ADALM-PLUTO: A New $149 TX Capable SDR with 325 – 3800 MHz Range, 12-Bit ADC and 20 MHz Bandwidth

Recently we’ve heard about the ADALM-PLUTO (a.k.a PlutoSDR) which is an up and coming RX/TX capable SDR that covers 325 – 3800 MHz, has a 12-bit ADC and a 61.44 MSPS sampling rate. All this and it is currently priced at only $149 USD on Digikey (but note that it is not shipping yet). This makes it the lowest price general purpose TX capable SDR that we’ve seen so far.

Regarding the features and specs they write:

ADI’s ADALM-PLUTO is the ideal learning tool/module for radio frequency (RF), software defined radio (SDR), and wireless communications. Each ADALM-PLUTO comes with two antennas, one for frequencies of 824 HMz to 894 HMz and the other for 1710 MHz to 2.170 GHz. Each unit comes with one 15 cm SMA cable with both transmitter and receiver capabilities and is powered via USB. The self-contained RF learning module supports both half and full duplex communications and uses MATBAB and GNU Radio sink source blocks, Libiio, A C, C++, C#, and Python API.

The internal components of ADALM-PLUTO include, AD936x RF Agile Transceiver™ and Power, Micron DDR3L and QSPI Flash, Xilinx® Zqynq® programmable SoC and USB 2.0 PHY. The firmware PlutoSDR is open source and comprises technology from Das U-Boat, the Linux Kernal and Buildroot. The ADALM-PLUTO is the ideal wireless, SDR learning tool for students, hobbyists, and educators.

Features

  • Portable self-contained RF learning module
  • Cost-effective experimentation platform
  • RF coverage from 325 MHz to 3.8 GHz
  • Flexible rate, 12-bit ADC and DAC
  • One transmitter and one receiver (female SMA, 50 Ω)
  • Half or full duplex
  • MATLAB, Simulink support
  • GNU radio sink and source blocks
  • Libiio, a C, C++, C#, and Python API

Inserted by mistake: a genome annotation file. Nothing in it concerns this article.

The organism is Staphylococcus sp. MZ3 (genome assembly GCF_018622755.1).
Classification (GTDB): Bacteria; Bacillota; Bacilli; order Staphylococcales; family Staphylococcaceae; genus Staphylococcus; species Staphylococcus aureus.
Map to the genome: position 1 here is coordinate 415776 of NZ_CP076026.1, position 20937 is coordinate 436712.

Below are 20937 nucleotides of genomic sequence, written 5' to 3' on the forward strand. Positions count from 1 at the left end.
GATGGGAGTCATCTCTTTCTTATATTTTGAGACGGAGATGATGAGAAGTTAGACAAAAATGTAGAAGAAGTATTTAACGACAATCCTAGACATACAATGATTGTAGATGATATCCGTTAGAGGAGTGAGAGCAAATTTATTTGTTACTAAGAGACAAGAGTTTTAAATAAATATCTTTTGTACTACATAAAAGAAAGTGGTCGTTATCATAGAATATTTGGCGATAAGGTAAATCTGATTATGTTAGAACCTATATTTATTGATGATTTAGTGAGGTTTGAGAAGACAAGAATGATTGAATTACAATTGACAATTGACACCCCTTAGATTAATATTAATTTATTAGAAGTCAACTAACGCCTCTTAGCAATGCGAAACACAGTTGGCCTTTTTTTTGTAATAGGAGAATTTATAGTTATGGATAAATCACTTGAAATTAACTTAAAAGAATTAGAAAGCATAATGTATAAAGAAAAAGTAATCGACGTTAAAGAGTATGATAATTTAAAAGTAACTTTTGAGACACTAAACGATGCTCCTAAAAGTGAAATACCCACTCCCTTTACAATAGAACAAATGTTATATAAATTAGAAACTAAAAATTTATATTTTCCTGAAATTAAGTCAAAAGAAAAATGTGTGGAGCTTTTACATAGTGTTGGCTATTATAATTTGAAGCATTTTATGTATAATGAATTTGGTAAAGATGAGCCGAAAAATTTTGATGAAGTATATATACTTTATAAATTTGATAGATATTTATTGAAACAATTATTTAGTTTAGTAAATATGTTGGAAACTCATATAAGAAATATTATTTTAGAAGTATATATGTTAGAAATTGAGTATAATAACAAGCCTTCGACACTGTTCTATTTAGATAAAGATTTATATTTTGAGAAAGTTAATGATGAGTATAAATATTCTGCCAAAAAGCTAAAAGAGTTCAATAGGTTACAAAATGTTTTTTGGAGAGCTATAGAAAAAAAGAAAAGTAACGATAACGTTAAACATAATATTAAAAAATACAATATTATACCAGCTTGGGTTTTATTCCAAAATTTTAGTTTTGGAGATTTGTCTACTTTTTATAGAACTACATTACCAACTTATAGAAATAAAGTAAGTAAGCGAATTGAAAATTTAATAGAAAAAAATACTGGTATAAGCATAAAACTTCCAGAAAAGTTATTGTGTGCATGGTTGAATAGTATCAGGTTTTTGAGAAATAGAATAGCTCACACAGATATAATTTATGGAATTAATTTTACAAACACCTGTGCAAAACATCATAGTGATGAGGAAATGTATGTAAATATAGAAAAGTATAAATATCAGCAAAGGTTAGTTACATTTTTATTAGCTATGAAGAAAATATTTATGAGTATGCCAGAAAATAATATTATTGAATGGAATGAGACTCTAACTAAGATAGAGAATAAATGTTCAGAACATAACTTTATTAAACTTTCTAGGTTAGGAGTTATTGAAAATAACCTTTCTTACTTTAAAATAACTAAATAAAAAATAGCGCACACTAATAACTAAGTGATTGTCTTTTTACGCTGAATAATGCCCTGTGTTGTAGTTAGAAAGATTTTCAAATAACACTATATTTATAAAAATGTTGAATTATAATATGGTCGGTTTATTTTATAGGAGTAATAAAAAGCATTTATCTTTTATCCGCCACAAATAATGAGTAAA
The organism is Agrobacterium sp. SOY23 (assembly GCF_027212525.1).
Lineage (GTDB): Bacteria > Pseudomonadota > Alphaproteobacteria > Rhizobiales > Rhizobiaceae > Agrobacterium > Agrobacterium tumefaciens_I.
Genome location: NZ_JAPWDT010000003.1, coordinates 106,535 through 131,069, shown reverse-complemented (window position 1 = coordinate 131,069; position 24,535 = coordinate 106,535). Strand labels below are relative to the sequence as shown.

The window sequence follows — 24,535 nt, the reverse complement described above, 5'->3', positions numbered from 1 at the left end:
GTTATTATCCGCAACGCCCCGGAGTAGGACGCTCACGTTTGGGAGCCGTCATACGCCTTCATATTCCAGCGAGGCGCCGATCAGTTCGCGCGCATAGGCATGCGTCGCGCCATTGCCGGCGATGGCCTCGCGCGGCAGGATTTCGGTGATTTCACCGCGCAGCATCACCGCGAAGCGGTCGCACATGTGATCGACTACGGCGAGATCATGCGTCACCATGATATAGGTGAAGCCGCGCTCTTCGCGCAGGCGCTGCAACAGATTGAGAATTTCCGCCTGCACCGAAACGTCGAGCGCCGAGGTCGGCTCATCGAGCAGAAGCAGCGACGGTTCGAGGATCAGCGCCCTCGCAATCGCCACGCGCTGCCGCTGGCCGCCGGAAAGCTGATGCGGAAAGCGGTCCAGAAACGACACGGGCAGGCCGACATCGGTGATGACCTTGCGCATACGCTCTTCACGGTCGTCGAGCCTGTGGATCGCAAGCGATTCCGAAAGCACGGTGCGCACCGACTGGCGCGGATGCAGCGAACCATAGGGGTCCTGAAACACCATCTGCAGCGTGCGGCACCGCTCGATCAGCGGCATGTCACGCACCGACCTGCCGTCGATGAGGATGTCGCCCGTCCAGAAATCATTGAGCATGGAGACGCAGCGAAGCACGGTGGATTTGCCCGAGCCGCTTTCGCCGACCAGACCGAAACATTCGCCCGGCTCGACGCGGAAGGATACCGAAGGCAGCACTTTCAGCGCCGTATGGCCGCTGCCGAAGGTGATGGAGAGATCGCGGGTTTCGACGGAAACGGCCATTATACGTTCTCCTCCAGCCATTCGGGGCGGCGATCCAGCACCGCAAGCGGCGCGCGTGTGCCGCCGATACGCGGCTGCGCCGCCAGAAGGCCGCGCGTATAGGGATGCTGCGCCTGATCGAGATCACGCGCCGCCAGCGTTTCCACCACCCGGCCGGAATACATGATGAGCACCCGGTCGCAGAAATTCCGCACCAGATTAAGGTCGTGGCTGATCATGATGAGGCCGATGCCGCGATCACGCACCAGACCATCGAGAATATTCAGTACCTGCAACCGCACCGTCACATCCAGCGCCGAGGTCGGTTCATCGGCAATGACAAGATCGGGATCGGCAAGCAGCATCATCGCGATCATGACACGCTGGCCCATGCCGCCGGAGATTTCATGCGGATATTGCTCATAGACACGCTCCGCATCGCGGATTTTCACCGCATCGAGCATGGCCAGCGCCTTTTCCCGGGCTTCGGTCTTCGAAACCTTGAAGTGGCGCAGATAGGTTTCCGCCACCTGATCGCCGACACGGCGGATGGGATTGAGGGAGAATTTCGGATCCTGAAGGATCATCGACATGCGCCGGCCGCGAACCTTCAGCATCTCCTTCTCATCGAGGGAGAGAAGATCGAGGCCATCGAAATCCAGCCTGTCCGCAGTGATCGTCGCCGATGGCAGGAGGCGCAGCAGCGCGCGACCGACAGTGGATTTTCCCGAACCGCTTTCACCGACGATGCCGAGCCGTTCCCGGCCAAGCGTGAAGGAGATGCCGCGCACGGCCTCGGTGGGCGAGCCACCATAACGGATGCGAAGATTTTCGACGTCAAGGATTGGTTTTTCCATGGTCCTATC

• USB 2.0 interface
  • Plastic enclosure
  • USB powered
  • Up to 20 MHz of instantaneous bandwidth (complex I/Q)

The PlutoSDR appears to be mainly advertised as a learning module for electrical engineering students (see the promotional PDF pamphlet here), but it there seems to be no reason why it could not be used as a general purpose SDR. In fact it seems that @csete the author of GQRX has already made his PlutoSDR work in GQRX

The PlutoSDR is also more than just an SDR. On board is a full SoC (‘System on Chip’) which includes an FPGA and ARM processor that allows Linux to run directly on the device. The processor and Linux can access the SDR and run applications on the device itself. Over on the PlutoSDR wiki there are already a few tutorials that show how to use the SDR with MATLAB, Simulink and GNU Radio.

From the specs of this SDR the main limitation seems to be the tuning range with the lowest frequency tunable being only 325 MHz. But a simple upconverter could easily solve this limitation. As it is designed to be a learning tool for University students we also expect that there will be a lot of documentation and applications eventually built for it.

At the moment the PlutoSDR does not appear to be for sale. It only seems that several early model units have been sent out to developers. But it looks like the PlutoSDR will be available on Digikey for $149 USD. We’re not sure if this is the exact pricing, as a few days earlier a lower price was shown, but even at $149 USD it seems to be a good deal.

The PlutoSDR
The PlutoSDR

Scanning the Spectrum at 8GHz per Second with the new HackRF Update

Recently Mike Ossmann, creator of the HackRF released version 2017.02.1 of the libhackrf, hackrf-tools and firmware on the HackRF Git. The update was developed together with the help of Dominic Spill. The full release text is pasted below: